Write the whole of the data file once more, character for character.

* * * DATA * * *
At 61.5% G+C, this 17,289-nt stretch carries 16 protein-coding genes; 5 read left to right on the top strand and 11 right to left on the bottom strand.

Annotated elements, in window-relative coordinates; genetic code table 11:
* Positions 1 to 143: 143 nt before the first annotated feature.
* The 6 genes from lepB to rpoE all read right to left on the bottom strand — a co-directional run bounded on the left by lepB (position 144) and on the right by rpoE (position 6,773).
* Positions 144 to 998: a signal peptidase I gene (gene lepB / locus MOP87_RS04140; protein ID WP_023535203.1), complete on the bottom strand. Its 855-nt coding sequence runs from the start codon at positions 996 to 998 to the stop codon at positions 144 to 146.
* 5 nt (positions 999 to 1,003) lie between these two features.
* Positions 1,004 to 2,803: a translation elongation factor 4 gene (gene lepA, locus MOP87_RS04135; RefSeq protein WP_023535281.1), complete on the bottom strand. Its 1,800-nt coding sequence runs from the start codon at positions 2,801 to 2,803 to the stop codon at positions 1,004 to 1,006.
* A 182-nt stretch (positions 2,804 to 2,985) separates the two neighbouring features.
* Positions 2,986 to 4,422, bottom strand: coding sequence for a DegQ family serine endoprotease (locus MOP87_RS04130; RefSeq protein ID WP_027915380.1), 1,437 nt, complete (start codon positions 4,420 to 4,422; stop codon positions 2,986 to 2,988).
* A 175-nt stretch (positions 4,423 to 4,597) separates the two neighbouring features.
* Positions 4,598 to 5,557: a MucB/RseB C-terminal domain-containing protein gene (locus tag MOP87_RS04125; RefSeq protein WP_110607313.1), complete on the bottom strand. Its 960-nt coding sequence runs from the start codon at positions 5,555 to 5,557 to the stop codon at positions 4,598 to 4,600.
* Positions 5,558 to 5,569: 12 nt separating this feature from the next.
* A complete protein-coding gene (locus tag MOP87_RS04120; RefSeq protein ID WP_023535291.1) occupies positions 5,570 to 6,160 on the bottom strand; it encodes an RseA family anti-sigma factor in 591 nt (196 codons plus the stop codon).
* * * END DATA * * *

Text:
At 61.5% G+C, this 17,289-nt stretch carries 16 protein-coding genes; 5 read left to right on the top strand and 11 right to left on the bottom strand.

Annotated elements, in window-relative coordinates; genetic code table 11:
* Positions 1 to 143: 143 nt before the first annotated feature.
* The 6 genes from lepB to rpoE all read right to left on the bottom strand — a co-directional run bounded on the left by lepB (position 144) and on the right by rpoE (position 6,773).
* Positions 144 to 998: a signal peptidase I gene (gene lepB / locus MOP87_RS04140; protein ID WP_023535203.1), complete on the bottom strand. Its 855-nt coding sequence runs from the start codon at positions 996 to 998 to the stop codon at positions 144 to 146.
* 5 nt (positions 999 to 1,003) lie between these two features.
* Positions 1,004 to 2,803: a translation elongation factor 4 gene (gene lepA, locus MOP87_RS04135; RefSeq protein WP_023535281.1), complete on the bottom strand. Its 1,800-nt coding sequence runs from the start codon at positions 2,801 to 2,803 to the stop codon at positions 1,004 to 1,006.
* A 182-nt stretch (positions 2,804 to 2,985) separates the two neighbouring features.
* Positions 2,986 to 4,422, bottom strand: coding sequence for a DegQ family serine endoprotease (locus MOP87_RS04130; RefSeq protein ID WP_027915380.1), 1,437 nt, complete (start codon positions 4,420 to 4,422; stop codon positions 2,986 to 2,988).
* A 175-nt stretch (positions 4,423 to 4,597) separates the two neighbouring features.
* Positions 4,598 to 5,557: a MucB/RseB C-terminal domain-containing protein gene (locus tag MOP87_RS04125; RefSeq protein WP_110607313.1), complete on the bottom strand. Its 960-nt coding sequence runs from the start codon at positions 5,555 to 5,557 to the stop codon at positions 4,598 to 4,600.
* Positions 5,558 to 5,569: 12 nt separating this feature from the next.
* A complete protein-coding gene (locus tag MOP87_RS04120; RefSeq protein ID WP_023535291.1) occupies positions 5,570 to 6,160 on the bottom strand; it encodes an RseA family anti-sigma factor in 591 nt (196 codons plus the stop codon).